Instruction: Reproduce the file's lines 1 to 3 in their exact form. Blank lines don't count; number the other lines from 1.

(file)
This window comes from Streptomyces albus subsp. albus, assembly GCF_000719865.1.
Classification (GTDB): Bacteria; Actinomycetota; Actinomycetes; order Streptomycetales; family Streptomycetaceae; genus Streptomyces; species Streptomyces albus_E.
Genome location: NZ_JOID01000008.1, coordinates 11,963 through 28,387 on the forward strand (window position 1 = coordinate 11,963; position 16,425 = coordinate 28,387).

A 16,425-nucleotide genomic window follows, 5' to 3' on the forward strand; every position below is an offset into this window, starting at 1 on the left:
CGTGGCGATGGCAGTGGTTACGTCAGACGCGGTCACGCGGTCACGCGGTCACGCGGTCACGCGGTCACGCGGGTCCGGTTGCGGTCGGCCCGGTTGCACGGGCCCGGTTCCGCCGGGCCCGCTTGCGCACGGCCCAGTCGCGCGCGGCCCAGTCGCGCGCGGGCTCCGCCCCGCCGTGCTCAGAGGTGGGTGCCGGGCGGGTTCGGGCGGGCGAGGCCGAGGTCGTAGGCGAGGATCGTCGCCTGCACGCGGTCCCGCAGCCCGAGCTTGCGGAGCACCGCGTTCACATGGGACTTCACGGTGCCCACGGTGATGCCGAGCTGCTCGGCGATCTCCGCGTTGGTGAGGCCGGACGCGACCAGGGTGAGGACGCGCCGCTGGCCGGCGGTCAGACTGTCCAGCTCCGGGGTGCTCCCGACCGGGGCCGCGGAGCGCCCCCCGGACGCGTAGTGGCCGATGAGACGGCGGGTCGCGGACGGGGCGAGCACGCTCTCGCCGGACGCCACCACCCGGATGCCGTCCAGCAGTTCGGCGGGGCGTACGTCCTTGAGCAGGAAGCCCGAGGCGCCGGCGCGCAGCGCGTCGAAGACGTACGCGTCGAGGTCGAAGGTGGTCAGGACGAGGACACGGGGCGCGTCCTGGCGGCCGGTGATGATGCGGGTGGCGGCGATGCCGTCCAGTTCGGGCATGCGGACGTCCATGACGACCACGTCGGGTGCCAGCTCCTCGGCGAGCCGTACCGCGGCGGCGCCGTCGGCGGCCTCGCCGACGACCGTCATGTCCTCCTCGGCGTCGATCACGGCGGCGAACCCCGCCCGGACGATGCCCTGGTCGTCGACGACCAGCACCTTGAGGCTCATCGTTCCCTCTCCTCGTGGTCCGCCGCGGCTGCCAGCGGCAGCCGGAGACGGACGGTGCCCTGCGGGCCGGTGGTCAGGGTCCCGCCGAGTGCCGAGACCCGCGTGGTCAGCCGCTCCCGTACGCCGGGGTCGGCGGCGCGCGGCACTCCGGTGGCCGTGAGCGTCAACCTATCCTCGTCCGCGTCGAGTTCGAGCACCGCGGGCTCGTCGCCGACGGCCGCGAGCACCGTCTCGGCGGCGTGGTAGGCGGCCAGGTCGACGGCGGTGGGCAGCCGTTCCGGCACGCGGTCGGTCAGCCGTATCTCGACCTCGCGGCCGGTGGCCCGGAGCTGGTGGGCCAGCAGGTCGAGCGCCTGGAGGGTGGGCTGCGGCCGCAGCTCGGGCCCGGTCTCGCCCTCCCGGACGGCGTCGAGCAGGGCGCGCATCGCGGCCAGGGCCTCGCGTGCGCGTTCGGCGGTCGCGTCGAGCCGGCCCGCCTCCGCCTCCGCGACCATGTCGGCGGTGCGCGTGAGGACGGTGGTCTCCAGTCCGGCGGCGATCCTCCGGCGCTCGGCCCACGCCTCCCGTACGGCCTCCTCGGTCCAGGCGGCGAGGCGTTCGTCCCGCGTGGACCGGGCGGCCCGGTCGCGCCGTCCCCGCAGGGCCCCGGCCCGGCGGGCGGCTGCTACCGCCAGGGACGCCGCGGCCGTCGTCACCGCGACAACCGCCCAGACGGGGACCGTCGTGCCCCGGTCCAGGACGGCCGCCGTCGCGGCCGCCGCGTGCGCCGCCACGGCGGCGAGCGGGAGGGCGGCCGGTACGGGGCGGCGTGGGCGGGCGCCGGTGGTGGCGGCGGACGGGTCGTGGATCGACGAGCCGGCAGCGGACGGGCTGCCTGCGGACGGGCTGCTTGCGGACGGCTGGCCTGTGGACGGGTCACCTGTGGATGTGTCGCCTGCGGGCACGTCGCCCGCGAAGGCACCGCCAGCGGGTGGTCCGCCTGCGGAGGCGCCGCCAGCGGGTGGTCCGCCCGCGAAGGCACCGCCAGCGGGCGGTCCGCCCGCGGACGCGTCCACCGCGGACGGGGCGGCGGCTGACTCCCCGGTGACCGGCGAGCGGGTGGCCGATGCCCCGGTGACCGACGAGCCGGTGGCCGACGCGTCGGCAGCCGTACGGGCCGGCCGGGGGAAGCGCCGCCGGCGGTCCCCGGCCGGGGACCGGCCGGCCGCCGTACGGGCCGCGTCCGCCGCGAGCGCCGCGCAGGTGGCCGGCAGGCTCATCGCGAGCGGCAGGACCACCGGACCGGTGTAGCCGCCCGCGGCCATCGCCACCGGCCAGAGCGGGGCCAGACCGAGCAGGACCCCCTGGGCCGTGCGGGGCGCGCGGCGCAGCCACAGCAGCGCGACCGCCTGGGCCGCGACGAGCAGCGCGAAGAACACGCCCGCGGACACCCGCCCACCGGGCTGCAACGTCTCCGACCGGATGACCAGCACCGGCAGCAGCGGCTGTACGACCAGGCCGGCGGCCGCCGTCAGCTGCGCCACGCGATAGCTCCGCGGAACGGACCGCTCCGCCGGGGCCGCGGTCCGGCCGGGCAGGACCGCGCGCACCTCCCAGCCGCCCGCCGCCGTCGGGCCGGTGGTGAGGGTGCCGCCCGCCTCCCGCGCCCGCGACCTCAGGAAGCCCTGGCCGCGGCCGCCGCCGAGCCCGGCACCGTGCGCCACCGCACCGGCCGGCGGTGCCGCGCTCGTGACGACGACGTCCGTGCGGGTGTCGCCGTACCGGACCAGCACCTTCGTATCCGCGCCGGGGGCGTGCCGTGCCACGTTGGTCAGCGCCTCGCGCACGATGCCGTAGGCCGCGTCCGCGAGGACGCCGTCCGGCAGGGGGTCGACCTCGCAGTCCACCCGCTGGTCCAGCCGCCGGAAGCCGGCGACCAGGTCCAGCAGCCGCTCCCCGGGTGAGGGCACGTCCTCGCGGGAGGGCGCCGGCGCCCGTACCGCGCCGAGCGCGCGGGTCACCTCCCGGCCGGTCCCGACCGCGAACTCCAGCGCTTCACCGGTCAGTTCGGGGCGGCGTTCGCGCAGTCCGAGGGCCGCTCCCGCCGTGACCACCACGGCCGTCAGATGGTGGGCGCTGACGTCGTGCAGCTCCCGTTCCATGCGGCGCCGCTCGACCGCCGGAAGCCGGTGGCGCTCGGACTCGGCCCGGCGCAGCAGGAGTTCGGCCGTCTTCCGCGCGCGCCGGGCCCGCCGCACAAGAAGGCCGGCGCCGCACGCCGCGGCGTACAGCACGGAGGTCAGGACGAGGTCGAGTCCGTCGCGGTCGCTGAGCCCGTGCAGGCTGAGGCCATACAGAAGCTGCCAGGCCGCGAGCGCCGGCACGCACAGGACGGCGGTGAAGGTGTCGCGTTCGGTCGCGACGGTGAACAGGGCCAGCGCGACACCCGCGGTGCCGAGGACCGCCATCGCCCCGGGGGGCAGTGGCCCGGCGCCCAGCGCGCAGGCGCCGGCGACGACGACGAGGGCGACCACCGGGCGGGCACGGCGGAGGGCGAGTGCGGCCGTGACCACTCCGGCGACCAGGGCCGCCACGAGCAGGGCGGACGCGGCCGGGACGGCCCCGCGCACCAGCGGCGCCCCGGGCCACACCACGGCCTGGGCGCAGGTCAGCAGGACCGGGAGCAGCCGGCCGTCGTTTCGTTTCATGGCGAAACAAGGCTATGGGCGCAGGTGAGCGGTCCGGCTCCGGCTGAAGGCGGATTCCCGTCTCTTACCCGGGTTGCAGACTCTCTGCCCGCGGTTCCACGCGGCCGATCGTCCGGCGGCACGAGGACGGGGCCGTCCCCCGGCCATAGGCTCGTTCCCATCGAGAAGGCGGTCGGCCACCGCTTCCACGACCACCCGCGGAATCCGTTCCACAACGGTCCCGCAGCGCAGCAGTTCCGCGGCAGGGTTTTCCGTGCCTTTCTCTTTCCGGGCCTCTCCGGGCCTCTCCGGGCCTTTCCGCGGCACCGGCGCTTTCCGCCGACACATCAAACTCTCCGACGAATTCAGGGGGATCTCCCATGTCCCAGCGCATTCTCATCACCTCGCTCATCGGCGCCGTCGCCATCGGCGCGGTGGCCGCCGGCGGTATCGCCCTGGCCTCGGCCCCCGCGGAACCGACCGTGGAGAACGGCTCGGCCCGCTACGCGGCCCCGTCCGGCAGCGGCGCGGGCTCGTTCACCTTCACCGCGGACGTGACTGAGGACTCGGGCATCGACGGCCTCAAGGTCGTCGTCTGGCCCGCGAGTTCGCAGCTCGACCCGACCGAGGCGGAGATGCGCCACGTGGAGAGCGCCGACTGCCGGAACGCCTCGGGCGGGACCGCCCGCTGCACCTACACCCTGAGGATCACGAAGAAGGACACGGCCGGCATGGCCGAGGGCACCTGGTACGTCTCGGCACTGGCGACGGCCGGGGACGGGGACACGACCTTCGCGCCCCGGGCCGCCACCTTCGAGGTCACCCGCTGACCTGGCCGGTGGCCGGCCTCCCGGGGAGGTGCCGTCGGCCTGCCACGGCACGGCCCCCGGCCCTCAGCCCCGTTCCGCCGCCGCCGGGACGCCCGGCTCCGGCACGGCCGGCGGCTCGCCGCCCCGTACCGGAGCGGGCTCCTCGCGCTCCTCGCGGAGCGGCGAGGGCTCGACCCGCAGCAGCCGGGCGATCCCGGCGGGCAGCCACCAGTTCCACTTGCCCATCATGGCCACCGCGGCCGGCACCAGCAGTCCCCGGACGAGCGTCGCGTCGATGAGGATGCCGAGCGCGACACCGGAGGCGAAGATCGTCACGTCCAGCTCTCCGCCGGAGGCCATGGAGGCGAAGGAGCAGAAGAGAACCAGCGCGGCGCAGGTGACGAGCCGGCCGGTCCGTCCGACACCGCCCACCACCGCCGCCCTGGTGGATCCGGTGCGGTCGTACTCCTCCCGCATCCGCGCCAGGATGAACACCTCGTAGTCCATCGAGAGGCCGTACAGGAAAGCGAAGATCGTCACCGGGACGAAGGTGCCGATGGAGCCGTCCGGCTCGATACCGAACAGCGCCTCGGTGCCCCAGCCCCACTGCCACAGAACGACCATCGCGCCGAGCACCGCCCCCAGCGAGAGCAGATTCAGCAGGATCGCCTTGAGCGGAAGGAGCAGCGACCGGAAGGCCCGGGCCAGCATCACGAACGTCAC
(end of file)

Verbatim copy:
This window comes from Streptomyces albus subsp. albus, assembly GCF_000719865.1.
Classification (GTDB): Bacteria; Actinomycetota; Actinomycetes; order Streptomycetales; family Streptomycetaceae; genus Streptomyces; species Streptomyces albus_E.
Genome location: NZ_JOID01000008.1, coordinates 11,963 through 28,387 on the forward strand (window position 1 = coordinate 11,963; position 16,425 = coordinate 28,387).